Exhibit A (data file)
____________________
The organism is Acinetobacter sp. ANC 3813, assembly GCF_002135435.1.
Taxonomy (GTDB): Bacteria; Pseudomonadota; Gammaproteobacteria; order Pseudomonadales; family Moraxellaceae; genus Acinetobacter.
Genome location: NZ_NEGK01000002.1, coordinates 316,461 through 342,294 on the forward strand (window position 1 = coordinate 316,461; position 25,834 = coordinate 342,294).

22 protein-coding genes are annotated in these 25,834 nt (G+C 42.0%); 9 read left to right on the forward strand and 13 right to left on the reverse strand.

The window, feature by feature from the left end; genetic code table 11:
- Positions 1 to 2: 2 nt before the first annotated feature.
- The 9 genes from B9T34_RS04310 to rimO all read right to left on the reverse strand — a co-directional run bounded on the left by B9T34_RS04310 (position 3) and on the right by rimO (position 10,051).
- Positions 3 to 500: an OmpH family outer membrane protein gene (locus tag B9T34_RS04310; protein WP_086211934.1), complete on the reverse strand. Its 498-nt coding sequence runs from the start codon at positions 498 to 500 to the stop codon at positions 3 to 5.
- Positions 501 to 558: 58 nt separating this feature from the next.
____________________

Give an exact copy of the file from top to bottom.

The organism is Acinetobacter sp. ANC 3813, assembly GCF_002135435.1.
Taxonomy (GTDB): Bacteria; Pseudomonadota; Gammaproteobacteria; order Pseudomonadales; family Moraxellaceae; genus Acinetobacter.
Genome location: NZ_NEGK01000002.1, coordinates 316,461 through 342,294 on the forward strand (window position 1 = coordinate 316,461; position 25,834 = coordinate 342,294).

22 protein-coding genes are annotated in these 25,834 nt (G+C 42.0%); 9 read left to right on the forward strand and 13 right to left on the reverse strand.

The window, feature by feature from the left end; genetic code table 11:
- Positions 1 to 2: 2 nt before the first annotated feature.
- The 9 genes from B9T34_RS04310 to rimO all read right to left on the reverse strand — a co-directional run bounded on the left by B9T34_RS04310 (position 3) and on the right by rimO (position 10,051).
- Positions 3 to 500: an OmpH family outer membrane protein gene (locus tag B9T34_RS04310; protein WP_086211934.1), complete on the reverse strand. Its 498-nt coding sequence runs from the start codon at positions 498 to 500 to the stop codon at positions 3 to 5.
- Positions 501 to 558: 58 nt separating this feature from the next.